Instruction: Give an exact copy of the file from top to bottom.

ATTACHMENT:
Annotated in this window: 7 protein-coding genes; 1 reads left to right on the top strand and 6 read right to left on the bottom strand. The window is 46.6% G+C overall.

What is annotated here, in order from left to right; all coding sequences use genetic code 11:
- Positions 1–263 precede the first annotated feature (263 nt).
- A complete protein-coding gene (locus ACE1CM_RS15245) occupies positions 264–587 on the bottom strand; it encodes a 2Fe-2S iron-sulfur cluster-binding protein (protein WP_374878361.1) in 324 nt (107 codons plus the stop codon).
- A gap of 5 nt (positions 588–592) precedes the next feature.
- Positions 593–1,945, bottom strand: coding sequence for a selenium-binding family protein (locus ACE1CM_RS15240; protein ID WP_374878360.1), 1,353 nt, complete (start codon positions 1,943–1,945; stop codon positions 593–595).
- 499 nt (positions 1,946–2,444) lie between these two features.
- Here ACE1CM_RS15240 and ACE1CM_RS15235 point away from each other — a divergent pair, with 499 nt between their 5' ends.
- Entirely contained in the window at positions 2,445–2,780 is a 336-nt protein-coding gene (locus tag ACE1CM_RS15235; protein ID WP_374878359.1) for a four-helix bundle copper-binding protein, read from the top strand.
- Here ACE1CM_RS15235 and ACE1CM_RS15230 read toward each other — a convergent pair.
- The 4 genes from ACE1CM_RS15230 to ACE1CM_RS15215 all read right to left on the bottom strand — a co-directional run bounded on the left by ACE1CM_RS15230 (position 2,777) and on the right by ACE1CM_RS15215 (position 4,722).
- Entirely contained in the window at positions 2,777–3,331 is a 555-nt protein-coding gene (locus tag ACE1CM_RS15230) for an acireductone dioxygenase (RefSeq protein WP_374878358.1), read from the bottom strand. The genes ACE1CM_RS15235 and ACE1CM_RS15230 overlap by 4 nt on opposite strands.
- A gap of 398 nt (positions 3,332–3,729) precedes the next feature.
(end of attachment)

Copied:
Annotated in this window: 7 protein-coding genes; 1 reads left to right on the top strand and 6 read right to left on the bottom strand. The window is 46.6% G+C overall.

What is annotated here, in order from left to right; all coding sequences use genetic code 11:
- Positions 1–263 precede the first annotated feature (263 nt).
- A complete protein-coding gene (locus ACE1CM_RS15245) occupies positions 264–587 on the bottom strand; it encodes a 2Fe-2S iron-sulfur cluster-binding protein (protein WP_374878361.1) in 324 nt (107 codons plus the stop codon).
- A gap of 5 nt (positions 588–592) precedes the next feature.
- Positions 593–1,945, bottom strand: coding sequence for a selenium-binding family protein (locus ACE1CM_RS15240; protein ID WP_374878360.1), 1,353 nt, complete (start codon positions 1,943–1,945; stop codon positions 593–595).
- 499 nt (positions 1,946–2,444) lie between these two features.
- Here ACE1CM_RS15240 and ACE1CM_RS15235 point away from each other — a divergent pair, with 499 nt between their 5' ends.
- Entirely contained in the window at positions 2,445–2,780 is a 336-nt protein-coding gene (locus tag ACE1CM_RS15235; protein ID WP_374878359.1) for a four-helix bundle copper-binding protein, read from the top strand.
- Here ACE1CM_RS15235 and ACE1CM_RS15230 read toward each other — a convergent pair.
- The 4 genes from ACE1CM_RS15230 to ACE1CM_RS15215 all read right to left on the bottom strand — a co-directional run bounded on the left by ACE1CM_RS15230 (position 2,777) and on the right by ACE1CM_RS15215 (position 4,722).
- Entirely contained in the window at positions 2,777–3,331 is a 555-nt protein-coding gene (locus tag ACE1CM_RS15230) for an acireductone dioxygenase (RefSeq protein WP_374878358.1), read from the bottom strand. The genes ACE1CM_RS15235 and ACE1CM_RS15230 overlap by 4 nt on opposite strands.
- A gap of 398 nt (positions 3,332–3,729) precedes the next feature.